July 18, 2024
44 S Broadway, White Plains, New York, 10601

Parenting Your Parent – Retired Introvert

Parenting Your Parent – Retired Introvert

I’m writing this not to get advice, sympathy or to be judged. This is my therapy and it’s long overdue.

In my last post on August 31, which wasn’t much of a post, I mentioned the summer had been rough due to my dad’s decline. It had become like a full-time job, spending hours with him every day. But we didn’t feel we could leave him alone because he was trying to do things he shouldn’t and then would fall. We even hired a company to provide a person who would stay with him overnight.

It seemed a little drastic to move him to what’s essentially a nursing home, but we didn’t have a choice. The staff at his assisted living facility said they simply weren’t equipped to handle him anymore. And there was no way we could continue what we were doing. My sister and I had no life, and it wasn’t cheap to have someone there at night.

So, we gave our notice and searched for another place. We found a few options, but most hesitated to take him as a fall risk. We ended up going with a sister facility which is conveniently close to me. There are other advantages too, as a few of the staff from the Ankeny location have moved to Waukee or will switch back and forth. It’s always nice to see a familiar face.

While no situation is perfect, I can report that he’s done much better since we moved him. Before, he was having almost constant UTIs. Not one since he moved. They also have found a drug that will help him at night, when he is getting so agitated. He’s not sleeping all day in his recliner. We can finally relax and know he’s safe.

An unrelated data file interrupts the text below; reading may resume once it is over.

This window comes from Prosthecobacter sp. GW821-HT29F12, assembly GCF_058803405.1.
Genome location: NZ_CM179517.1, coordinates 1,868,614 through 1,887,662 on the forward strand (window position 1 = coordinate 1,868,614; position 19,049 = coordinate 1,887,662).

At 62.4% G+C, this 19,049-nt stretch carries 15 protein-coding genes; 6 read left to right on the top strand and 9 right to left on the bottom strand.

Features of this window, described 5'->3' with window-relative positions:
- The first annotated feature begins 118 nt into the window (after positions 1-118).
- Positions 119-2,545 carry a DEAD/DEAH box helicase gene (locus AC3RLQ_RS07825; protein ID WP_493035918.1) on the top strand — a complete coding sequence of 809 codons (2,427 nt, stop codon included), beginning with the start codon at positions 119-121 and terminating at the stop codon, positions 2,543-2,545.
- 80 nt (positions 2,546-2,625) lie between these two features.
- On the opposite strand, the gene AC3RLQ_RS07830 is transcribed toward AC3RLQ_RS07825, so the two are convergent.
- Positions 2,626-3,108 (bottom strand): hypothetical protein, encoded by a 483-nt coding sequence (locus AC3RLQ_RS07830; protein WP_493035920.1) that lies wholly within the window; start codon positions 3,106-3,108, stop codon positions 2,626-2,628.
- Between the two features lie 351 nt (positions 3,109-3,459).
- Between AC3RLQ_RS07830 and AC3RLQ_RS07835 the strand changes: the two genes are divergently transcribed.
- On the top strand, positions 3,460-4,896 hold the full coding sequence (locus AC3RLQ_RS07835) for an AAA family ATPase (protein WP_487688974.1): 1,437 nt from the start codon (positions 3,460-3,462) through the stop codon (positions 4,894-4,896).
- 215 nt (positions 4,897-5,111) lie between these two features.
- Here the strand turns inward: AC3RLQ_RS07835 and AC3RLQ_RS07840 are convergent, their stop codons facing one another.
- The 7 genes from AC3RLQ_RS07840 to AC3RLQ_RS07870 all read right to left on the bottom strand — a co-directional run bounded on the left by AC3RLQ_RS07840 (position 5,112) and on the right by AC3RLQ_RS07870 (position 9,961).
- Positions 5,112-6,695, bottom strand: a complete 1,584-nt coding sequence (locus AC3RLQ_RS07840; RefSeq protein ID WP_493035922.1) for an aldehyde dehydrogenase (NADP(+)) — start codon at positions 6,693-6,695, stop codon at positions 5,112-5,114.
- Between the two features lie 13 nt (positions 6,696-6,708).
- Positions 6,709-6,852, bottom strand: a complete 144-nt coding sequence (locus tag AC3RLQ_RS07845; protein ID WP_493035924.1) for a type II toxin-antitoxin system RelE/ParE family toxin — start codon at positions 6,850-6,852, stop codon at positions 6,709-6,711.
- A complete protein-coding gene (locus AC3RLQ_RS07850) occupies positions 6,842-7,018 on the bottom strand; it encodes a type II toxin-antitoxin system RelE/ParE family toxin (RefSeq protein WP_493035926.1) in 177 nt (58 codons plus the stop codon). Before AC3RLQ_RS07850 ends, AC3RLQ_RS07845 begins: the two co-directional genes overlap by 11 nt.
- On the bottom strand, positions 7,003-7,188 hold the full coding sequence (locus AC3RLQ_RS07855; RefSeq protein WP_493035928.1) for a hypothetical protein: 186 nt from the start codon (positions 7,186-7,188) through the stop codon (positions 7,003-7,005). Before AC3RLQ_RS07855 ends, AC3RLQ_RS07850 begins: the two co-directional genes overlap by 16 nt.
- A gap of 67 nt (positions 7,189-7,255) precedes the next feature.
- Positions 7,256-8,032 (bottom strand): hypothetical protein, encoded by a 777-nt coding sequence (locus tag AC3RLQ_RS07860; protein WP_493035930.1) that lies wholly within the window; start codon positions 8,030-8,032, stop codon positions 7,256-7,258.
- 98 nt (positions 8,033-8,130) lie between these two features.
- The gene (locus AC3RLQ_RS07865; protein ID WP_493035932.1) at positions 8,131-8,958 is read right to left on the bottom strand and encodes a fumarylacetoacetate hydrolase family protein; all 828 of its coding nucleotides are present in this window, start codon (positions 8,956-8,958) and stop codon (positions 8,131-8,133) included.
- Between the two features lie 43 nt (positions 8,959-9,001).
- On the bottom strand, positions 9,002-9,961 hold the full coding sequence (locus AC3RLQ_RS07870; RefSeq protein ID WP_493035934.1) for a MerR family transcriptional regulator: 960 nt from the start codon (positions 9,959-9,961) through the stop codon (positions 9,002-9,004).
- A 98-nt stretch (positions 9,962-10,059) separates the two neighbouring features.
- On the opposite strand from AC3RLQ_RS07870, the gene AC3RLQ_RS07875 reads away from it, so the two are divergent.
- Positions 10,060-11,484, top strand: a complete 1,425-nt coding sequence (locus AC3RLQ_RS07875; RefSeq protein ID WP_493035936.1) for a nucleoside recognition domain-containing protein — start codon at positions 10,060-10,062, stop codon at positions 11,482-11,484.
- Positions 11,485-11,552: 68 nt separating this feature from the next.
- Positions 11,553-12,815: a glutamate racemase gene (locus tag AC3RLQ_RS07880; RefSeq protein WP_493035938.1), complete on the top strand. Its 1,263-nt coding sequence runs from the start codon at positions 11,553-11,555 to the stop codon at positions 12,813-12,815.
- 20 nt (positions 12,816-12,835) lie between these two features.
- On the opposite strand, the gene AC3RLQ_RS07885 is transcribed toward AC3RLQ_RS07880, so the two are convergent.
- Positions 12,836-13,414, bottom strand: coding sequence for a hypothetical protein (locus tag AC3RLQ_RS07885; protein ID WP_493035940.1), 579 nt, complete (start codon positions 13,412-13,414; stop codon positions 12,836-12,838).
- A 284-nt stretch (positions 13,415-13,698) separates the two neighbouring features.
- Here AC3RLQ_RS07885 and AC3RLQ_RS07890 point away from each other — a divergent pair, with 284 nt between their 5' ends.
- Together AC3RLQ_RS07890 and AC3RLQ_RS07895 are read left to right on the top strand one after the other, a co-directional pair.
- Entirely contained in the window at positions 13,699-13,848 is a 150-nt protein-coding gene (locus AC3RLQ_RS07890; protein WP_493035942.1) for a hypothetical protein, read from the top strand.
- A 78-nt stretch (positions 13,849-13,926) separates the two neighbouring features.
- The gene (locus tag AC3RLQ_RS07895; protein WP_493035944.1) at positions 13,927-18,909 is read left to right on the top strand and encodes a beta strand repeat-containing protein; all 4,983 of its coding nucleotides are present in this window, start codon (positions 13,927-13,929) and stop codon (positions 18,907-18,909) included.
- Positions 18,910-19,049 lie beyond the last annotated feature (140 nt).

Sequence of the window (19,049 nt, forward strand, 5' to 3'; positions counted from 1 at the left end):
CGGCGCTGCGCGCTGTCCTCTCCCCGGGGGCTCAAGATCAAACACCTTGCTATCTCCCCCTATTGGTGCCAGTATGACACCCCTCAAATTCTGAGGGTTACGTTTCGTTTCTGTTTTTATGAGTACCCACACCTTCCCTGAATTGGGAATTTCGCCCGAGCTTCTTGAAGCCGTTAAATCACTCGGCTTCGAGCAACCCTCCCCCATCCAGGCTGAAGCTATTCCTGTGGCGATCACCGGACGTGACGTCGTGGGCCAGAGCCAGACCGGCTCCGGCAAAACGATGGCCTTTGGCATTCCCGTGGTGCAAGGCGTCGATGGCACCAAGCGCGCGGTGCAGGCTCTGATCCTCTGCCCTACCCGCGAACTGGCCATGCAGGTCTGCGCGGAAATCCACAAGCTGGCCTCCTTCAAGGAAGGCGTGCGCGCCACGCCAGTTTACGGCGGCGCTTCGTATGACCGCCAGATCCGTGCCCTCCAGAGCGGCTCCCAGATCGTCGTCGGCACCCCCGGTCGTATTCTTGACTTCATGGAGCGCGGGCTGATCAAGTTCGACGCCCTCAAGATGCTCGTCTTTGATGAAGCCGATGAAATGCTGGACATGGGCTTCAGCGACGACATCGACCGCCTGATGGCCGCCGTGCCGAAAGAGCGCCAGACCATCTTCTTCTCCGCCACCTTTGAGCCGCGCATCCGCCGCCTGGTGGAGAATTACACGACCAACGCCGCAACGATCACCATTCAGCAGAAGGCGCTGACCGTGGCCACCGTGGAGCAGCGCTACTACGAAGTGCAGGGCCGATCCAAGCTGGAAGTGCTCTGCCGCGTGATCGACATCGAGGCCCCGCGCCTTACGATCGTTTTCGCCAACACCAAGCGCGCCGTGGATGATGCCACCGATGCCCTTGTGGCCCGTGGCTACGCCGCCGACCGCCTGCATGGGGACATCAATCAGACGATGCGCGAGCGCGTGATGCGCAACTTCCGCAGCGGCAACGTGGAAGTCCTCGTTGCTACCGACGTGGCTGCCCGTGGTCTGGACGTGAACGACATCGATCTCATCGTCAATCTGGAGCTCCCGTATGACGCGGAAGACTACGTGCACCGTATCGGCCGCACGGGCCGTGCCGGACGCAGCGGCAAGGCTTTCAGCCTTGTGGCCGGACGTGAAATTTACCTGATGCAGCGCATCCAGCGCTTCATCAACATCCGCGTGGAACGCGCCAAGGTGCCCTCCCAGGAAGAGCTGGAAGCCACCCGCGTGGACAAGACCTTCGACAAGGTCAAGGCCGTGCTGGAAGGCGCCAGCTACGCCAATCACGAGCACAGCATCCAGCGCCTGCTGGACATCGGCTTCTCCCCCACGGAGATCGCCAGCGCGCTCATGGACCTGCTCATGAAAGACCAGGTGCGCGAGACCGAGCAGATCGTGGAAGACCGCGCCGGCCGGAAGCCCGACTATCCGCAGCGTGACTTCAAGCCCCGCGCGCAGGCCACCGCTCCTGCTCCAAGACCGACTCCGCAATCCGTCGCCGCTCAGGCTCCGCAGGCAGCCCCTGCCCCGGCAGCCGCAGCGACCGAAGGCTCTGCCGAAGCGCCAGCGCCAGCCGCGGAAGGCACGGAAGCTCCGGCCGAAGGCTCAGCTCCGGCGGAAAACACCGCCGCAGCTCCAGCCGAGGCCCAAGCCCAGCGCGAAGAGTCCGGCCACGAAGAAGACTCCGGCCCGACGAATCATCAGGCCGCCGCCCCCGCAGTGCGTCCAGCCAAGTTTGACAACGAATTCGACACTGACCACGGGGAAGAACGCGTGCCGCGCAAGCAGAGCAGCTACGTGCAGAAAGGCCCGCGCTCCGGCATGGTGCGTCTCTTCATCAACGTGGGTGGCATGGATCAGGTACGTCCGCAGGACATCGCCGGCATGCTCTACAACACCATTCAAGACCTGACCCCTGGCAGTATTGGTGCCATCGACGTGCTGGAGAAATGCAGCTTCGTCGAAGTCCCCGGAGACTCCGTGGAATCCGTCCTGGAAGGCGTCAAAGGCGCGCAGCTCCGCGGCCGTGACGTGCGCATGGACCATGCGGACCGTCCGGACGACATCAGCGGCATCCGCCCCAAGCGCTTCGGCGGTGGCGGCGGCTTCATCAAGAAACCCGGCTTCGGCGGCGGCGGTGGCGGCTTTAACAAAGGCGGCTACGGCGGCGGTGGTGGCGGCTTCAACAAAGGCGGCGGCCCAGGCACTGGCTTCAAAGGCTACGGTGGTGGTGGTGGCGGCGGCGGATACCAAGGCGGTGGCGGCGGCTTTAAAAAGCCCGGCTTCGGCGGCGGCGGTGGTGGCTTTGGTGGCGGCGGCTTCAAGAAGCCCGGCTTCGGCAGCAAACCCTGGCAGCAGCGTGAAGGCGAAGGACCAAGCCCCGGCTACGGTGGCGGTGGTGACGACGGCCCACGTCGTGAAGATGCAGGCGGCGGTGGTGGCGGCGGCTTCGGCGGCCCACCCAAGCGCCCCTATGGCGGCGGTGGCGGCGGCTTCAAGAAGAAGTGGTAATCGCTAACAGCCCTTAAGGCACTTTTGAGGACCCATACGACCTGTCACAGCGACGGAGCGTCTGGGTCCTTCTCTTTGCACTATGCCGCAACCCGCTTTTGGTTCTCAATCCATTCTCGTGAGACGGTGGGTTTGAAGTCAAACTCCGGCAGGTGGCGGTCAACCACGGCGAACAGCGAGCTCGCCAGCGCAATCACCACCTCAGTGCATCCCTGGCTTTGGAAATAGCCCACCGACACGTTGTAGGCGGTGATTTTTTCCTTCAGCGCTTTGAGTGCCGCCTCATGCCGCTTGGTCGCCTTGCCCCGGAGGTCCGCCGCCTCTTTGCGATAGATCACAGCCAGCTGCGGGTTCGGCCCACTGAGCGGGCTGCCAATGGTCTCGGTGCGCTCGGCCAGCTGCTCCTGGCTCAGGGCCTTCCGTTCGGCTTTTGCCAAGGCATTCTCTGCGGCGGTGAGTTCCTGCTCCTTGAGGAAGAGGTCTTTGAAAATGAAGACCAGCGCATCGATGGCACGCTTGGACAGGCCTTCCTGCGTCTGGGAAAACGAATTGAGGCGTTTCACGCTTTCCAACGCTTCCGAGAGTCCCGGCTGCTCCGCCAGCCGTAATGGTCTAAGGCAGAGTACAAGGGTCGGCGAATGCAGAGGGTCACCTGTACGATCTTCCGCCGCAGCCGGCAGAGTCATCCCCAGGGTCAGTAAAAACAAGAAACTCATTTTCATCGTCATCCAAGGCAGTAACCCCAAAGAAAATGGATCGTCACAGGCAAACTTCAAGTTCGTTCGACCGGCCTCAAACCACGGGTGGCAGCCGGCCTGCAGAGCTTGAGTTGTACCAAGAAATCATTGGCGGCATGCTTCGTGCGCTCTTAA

Day to day

People always tell you to enjoy every minute with your elderly parent. I get that. But I don’t feel like he’s the dad I enjoyed spending time with. He gets cranky and rude and thinks everyone is stupid. Yes, there was some of that in him before, but it’s worse now.

His life has become so small. He can’t read anymore because his eyes bother him. He doesn’t watch the news or anything current on TV, except sports-related shows. We talk about who’s died. Occasionally something will spark a conversation about an experience he had as a kid. For instance, he recently talked about how a neighboring farmer would plant watermelons in the middle of his cornfield to keep the kids from taking them. Of course, that didn’t work at all!!

Either my sister or I spend every afternoon with him. Because he’s a fall risk, he has an alarm on his chair to alert the aides if he tries to get up. I know this makes his life very limited, but even before, he never left his recliner. Honestly, he hasn’t done much since my mom’s fall.

Complete dependence

Ever since my mom’s fall in February 2020, he has given up on everything. He immediately handed over all of his financial stuff to me. This includes paying bills (which fortunately, have been set up as automatic payments), making deposits, working with his LTC company, handling his renter’s insurance, closing his safe deposit box, setting up his DirecTV and Mediacom accounts, balancing his checking and credit card accounts, and I’m sure other things I’m missing.

It seems there’s something every day that needs to be done for him. I even had to handle the transfer of his plots in the Alleman cemetery to my cousin since he won’t be using them. I make sure everyone gets their birthday and Christmas checks. I make sure his Medicare Advantage plan is still the right one every year. I work with his financial advisor if decisions or changes need to be made to his accounts.